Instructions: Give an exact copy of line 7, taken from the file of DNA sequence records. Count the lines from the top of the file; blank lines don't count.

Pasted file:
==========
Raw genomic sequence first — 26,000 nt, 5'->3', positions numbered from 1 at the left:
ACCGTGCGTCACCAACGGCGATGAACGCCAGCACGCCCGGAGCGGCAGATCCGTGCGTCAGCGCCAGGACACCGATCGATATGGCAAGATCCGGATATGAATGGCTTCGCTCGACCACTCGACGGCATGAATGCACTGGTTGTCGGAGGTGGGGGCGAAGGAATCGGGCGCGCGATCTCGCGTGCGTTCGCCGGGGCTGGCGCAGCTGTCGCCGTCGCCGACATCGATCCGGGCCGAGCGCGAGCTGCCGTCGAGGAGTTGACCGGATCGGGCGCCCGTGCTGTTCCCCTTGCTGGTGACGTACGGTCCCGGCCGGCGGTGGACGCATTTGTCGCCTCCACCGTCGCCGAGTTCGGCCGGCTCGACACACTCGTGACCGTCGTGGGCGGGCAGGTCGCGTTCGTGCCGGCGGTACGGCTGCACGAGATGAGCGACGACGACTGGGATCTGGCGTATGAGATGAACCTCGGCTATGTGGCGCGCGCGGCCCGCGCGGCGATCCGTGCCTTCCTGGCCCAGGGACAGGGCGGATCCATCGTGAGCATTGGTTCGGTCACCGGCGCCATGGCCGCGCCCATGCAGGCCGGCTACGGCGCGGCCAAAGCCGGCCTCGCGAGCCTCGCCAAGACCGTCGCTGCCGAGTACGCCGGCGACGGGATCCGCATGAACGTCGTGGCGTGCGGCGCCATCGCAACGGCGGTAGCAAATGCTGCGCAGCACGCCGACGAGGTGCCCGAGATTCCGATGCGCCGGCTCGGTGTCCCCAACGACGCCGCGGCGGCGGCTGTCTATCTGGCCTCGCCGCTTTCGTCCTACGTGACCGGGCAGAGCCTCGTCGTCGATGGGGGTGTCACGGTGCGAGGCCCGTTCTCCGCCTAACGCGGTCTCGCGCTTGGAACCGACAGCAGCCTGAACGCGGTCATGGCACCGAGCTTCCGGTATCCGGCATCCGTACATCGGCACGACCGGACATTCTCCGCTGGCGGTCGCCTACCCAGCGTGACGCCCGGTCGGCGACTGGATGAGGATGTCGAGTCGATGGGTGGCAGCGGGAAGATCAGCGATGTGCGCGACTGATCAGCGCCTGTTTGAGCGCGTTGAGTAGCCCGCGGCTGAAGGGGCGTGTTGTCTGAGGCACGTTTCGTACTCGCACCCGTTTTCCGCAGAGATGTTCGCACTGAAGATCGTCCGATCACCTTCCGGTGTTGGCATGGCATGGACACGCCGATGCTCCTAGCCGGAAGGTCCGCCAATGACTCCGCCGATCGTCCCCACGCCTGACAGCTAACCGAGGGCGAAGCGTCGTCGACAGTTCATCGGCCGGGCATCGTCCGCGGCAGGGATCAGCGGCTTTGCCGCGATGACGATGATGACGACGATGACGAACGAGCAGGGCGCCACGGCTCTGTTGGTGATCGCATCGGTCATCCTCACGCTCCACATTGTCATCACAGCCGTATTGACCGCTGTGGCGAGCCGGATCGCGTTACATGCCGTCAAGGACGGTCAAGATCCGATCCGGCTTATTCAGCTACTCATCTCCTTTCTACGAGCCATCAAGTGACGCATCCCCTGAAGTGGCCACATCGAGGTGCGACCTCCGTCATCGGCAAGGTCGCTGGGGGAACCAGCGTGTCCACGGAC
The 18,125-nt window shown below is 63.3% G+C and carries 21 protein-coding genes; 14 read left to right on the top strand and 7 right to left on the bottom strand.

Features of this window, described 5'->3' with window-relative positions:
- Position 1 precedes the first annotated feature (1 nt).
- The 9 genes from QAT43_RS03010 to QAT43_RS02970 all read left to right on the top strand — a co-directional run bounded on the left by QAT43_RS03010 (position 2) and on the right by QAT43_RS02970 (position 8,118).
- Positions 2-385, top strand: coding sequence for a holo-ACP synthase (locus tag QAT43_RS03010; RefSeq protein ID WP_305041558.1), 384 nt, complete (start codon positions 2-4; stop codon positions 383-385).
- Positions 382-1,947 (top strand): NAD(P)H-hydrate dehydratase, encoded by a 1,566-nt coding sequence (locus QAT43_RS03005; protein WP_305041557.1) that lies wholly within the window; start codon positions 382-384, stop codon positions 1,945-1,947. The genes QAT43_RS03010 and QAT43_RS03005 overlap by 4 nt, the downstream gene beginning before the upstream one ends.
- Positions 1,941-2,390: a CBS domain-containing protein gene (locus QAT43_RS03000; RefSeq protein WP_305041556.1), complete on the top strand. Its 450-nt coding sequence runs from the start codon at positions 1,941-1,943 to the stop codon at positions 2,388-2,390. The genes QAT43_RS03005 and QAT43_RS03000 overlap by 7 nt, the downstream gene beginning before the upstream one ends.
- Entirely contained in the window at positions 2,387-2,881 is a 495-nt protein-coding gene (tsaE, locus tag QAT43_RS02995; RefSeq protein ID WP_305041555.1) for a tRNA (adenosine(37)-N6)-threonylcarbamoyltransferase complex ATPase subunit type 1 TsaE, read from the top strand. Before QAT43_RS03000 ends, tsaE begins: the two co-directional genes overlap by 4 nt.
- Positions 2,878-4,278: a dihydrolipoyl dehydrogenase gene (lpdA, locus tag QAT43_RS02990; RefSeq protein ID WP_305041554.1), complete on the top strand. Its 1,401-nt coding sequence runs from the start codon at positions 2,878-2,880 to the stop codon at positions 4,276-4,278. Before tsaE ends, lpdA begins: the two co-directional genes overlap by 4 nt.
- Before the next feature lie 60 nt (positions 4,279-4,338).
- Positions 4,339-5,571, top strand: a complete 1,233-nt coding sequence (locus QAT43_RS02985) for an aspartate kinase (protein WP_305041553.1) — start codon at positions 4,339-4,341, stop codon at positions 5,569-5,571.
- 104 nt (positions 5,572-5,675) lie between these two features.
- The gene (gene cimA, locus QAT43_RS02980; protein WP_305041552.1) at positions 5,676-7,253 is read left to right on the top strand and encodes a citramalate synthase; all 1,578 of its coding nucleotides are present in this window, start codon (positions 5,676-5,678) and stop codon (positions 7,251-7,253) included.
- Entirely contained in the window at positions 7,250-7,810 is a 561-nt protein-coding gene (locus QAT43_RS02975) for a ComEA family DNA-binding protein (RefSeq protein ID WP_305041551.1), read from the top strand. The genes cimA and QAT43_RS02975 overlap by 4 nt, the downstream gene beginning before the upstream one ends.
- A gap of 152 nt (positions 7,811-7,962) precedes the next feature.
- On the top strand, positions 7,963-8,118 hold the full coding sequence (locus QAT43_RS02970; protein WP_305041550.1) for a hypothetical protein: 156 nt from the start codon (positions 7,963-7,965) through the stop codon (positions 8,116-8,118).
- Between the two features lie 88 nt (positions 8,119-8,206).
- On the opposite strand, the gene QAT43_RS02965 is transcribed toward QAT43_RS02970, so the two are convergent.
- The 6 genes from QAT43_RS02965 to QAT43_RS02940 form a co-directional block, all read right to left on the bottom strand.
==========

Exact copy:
- Positions 2-385, top strand: coding sequence for a holo-ACP synthase (locus tag QAT43_RS03010; RefSeq protein ID WP_305041558.1), 384 nt, complete (start codon positions 2-4; stop codon positions 383-385).